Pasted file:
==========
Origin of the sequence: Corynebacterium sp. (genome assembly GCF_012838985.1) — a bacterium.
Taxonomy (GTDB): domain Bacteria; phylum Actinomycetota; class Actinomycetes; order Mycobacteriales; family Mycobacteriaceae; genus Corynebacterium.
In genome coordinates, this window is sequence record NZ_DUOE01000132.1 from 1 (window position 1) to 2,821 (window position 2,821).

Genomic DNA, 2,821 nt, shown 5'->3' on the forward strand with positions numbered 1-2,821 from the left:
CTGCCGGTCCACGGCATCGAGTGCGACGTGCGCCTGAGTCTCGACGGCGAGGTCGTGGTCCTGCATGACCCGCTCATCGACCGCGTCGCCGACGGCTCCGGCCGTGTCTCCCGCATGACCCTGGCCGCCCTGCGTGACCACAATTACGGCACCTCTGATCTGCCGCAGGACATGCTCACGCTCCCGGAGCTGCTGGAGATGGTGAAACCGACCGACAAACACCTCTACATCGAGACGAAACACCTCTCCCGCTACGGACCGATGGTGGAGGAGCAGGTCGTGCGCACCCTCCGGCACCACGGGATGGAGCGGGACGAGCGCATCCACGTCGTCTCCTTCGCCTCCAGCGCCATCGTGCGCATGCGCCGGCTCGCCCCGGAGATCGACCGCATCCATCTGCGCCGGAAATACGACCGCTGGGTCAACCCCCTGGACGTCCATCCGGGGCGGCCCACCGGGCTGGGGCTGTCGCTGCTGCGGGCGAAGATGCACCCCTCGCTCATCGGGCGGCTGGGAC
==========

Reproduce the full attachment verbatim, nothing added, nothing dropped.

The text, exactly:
Origin of the sequence: Corynebacterium sp. (genome assembly GCF_012838985.1) — a bacterium.
Taxonomy (GTDB): domain Bacteria; phylum Actinomycetota; class Actinomycetes; order Mycobacteriales; family Mycobacteriaceae; genus Corynebacterium.
In genome coordinates, this window is sequence record NZ_DUOE01000132.1 from 1 (window position 1) to 2,821 (window position 2,821).

Genomic DNA, 2,821 nt, shown 5'->3' on the forward strand with positions numbered 1-2,821 from the left:
CTGCCGGTCCACGGCATCGAGTGCGACGTGCGCCTGAGTCTCGACGGCGAGGTCGTGGTCCTGCATGACCCGCTCATCGACCGCGTCGCCGACGGCTCCGGCCGTGTCTCCCGCATGACCCTGGCCGCCCTGCGTGACCACAATTACGGCACCTCTGATCTGCCGCAGGACATGCTCACGCTCCCGGAGCTGCTGGAGATGGTGAAACCGACCGACAAACACCTCTACATCGAGACGAAACACCTCTCCCGCTACGGACCGATGGTGGAGGAGCAGGTCGTGCGCACCCTCCGGCACCACGGGATGGAGCGGGACGAGCGCATCCACGTCGTCTCCTTCGCCTCCAGCGCCATCGTGCGCATGCGCCGGCTCGCCCCGGAGATCGACCGCATCCATCTGCGCCGGAAATACGACCGCTGGGTCAACCCCCTGGACGTCCATCCGGGGCGGCCCACCGGGCTGGGGCTGTCGCTGCTGCGGGCGAAGATGCACCCCTCGCTCATCGGGCGGCTGGGAC